Positivism about agnosticism].
My position is similar to that of Richard Dawkins, and many others. I am an atheist (i.e. not a theist) because there is no convincing evidence for gods, in my opinion. Thus, I do not believe in them (not-a-theist).
There is always a possibility that gods actually exist even though I see no evidence for them. I cannot prove that they are all non-existent. Thus, I am, in a sense agnostic on the possibility of gods existing, although I think the odds are incredibly small.
Like Dawkins, "I am agnostic only to the extent that I am agnostic about fairies at the bottom of the garden." I am a practicing atheist because I do not believe in gods but I am philosophically agnostic as well. I have theist friends who believe in God but are also agnostic.
Let me be quite clear on this: I do not think there is evidence for a God, as an agnostic. And I certainly think there is evidence against many stories and characterisations of gods. But, and this seems to be the point that strong “skeptics” like Hecht cannot get into their heads, not all. So long as there is a formal possibility that some gods might exist, and no general evidence against it, the rational thing to do is hold off judgement on the (empirically permissible) claims. So Thor doesn’t exist, but Leibniz’s deity might.Like me, John, doesn't believe in gods—he is not a theist. But he is not an a-theist in spite of the fact that if you followed him around for several days you could not distinguish his bevavior from that of any other non-believer.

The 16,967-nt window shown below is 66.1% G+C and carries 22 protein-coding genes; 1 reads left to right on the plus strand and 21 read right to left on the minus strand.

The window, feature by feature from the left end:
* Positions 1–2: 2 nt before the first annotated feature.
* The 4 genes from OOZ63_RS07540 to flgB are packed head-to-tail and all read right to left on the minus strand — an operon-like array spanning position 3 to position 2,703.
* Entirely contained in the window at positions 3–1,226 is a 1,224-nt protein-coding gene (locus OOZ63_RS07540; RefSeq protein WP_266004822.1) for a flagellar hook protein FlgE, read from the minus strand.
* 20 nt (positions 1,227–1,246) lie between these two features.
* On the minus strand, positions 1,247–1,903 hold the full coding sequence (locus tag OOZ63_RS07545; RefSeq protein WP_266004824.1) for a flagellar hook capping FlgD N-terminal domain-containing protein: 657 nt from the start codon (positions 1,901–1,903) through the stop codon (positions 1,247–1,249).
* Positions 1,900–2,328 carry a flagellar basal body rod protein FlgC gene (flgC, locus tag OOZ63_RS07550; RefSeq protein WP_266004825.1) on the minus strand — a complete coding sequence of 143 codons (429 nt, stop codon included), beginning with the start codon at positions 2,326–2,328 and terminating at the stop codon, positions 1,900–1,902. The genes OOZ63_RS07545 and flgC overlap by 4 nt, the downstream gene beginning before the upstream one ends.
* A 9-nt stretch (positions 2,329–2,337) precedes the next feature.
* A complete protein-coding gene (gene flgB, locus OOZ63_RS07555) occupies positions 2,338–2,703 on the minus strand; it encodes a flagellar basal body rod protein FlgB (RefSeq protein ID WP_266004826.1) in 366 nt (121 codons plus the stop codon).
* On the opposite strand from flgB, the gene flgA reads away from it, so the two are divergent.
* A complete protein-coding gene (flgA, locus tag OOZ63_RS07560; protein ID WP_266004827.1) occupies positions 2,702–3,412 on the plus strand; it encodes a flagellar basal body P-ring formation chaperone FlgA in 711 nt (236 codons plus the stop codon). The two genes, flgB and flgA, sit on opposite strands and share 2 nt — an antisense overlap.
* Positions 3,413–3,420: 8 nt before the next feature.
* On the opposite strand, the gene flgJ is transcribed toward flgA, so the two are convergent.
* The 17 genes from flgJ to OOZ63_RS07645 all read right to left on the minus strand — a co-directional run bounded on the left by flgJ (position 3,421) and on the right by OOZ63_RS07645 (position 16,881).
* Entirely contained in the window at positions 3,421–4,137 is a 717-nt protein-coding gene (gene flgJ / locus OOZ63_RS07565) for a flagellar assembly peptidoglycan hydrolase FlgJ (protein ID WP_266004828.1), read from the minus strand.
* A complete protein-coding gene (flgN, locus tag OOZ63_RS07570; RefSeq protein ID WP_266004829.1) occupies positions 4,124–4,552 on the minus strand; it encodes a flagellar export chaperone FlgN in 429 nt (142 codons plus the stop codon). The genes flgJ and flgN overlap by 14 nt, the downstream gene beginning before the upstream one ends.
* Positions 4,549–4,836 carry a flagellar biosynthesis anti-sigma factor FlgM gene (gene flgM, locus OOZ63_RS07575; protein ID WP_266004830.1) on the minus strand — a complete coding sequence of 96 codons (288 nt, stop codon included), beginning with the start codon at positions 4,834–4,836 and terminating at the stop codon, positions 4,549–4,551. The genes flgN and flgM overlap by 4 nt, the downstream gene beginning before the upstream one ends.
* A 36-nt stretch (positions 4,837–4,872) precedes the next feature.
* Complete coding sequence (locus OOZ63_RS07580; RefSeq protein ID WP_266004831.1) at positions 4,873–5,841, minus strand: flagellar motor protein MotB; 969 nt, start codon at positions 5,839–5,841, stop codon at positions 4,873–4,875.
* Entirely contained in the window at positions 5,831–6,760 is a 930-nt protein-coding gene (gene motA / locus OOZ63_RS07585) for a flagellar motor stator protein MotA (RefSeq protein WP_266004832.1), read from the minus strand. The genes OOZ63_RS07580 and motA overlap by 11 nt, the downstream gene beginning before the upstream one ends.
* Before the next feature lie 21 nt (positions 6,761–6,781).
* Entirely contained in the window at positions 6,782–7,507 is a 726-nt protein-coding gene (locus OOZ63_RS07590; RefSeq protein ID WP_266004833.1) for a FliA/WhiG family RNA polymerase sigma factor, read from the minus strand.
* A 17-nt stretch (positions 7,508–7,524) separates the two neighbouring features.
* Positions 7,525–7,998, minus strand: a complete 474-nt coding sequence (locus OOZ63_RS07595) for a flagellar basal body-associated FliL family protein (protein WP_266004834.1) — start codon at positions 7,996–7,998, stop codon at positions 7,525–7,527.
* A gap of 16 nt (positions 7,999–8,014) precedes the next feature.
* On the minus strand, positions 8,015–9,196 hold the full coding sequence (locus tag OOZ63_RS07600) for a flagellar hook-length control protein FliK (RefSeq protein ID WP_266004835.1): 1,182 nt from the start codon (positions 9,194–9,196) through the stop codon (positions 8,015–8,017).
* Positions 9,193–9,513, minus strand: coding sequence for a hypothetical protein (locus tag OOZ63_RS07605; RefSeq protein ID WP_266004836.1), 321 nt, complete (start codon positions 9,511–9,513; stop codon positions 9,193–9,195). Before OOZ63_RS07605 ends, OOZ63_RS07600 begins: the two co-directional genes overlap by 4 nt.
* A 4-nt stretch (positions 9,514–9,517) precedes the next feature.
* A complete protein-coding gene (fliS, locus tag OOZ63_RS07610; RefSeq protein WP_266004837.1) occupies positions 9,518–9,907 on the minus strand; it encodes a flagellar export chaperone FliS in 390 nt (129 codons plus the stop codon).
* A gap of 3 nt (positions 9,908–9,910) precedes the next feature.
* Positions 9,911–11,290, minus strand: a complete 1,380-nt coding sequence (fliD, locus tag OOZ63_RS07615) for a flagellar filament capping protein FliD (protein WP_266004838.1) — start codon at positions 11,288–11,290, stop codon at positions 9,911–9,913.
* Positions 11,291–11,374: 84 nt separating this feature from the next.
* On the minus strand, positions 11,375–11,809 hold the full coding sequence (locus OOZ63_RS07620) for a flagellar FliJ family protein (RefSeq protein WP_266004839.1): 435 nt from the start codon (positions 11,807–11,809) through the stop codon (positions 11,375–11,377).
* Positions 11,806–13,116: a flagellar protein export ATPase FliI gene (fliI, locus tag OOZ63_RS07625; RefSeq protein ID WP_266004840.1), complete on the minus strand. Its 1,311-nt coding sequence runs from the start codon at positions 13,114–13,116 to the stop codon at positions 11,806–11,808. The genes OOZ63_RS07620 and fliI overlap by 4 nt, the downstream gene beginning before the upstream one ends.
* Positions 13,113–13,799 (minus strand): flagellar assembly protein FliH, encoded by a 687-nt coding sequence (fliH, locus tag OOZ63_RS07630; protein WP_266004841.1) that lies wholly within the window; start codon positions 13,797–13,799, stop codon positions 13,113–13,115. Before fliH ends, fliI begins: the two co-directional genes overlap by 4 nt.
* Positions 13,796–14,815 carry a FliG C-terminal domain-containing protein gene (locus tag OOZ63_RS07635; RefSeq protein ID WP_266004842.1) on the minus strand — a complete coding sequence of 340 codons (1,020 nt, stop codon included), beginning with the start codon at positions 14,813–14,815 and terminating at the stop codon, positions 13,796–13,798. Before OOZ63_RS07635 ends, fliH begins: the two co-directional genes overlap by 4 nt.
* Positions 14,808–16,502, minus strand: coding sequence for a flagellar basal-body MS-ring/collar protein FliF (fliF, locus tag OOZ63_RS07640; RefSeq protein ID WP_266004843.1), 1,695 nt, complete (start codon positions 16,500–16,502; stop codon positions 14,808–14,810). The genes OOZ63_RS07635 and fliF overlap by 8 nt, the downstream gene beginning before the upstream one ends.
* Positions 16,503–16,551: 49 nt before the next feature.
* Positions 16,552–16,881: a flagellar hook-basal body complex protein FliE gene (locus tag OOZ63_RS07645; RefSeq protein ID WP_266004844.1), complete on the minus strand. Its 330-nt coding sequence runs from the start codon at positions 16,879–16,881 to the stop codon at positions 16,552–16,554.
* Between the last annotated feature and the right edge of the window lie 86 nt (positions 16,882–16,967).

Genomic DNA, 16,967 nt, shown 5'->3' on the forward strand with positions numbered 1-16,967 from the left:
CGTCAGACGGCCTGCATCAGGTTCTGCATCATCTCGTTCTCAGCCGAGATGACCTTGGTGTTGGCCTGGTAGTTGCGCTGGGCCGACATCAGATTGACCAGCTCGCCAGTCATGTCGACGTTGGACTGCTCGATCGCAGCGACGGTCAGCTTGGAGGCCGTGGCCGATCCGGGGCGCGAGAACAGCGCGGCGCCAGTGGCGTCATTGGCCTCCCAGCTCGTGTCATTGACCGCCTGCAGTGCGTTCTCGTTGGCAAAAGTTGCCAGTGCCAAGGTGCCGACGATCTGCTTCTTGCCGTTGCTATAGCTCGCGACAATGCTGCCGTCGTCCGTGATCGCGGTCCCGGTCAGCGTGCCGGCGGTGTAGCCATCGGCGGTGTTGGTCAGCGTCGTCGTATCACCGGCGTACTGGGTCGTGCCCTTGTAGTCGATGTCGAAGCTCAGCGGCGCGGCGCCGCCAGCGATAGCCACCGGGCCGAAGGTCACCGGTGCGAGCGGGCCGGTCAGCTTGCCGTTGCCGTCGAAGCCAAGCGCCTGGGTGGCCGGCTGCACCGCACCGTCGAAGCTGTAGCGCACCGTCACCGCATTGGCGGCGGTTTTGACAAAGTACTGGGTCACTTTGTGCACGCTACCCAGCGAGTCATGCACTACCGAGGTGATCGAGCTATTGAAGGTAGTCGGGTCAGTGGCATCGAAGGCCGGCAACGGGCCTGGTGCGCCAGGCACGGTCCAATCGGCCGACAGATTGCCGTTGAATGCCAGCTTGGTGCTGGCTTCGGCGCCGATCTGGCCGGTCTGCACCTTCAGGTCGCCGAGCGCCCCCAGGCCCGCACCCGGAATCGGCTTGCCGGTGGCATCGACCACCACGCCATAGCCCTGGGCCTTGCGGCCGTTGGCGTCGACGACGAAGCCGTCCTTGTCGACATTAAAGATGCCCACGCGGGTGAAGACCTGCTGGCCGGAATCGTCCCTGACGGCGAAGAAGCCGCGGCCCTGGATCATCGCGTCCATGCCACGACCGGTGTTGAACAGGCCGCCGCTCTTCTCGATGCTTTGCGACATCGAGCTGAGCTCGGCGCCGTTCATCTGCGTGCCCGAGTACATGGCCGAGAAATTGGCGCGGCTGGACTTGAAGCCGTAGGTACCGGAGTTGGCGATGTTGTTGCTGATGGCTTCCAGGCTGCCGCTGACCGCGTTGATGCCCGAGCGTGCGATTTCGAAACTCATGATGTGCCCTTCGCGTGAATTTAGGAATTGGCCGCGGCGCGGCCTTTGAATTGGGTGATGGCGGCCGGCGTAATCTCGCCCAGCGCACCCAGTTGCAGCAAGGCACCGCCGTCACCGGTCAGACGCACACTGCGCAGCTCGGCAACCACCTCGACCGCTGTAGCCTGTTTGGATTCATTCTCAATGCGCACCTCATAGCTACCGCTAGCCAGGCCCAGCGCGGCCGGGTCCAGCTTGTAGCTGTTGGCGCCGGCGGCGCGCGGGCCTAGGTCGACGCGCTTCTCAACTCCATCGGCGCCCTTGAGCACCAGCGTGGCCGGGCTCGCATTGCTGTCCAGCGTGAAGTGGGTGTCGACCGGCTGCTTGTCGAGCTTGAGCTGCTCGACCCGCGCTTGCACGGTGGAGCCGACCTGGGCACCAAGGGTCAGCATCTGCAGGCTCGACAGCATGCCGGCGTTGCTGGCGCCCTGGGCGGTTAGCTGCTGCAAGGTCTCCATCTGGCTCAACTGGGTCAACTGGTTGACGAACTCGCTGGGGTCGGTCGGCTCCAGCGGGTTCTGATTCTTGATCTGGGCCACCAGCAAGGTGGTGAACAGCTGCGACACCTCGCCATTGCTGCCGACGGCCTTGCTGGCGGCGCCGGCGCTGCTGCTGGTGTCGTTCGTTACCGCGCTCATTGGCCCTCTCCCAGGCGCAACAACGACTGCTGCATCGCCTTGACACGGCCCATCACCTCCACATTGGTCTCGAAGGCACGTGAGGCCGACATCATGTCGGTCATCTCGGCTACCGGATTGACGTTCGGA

We agree that there's a possibility that some sort of gods exist but we both have declined to become believers (theists). Yet, I am a strong atheist/agnostic while John is a nonbeliever but only an agnostic.
Have I got that right, John?
As an amateur philosopher, it seems to me that you could apply the same logic to the existence of fairies or UFO astronauts with a fixation on body openings. There's no evidence that they exist so we don't believe in them. But as long as there's a formal possibility that they exist—and there is—we have to be agnostic about their existence.
For some reason we don't go around announcing to the world that we are agnostic about the existence of fairies, UFOs, and Santa Claus. Why? Doesn't the formal possibility of their existence merit consideration? Don't we recognize that we could never PROVE that fairies don't exist?
The word "agnostic" only ever applies to the belief in gods and never—in common speech—to fairies. We all know the reason for this. It's accommodationism. It's a way to avoid insulting our religious friends by proclaiming you don't believe in their gods. Too bad it's almost always atheists who are so sensitive. You don't see many theists avoiding the word "theist" in favor of "agnostic."
Part of the problem is that agnostics like John tend to use a different definition of "atheist" than we do. He seems to think that it means we deny the possibility that gods exist. I think that's why he considers "atheist" and "agnostic" to be non-overlapping sets.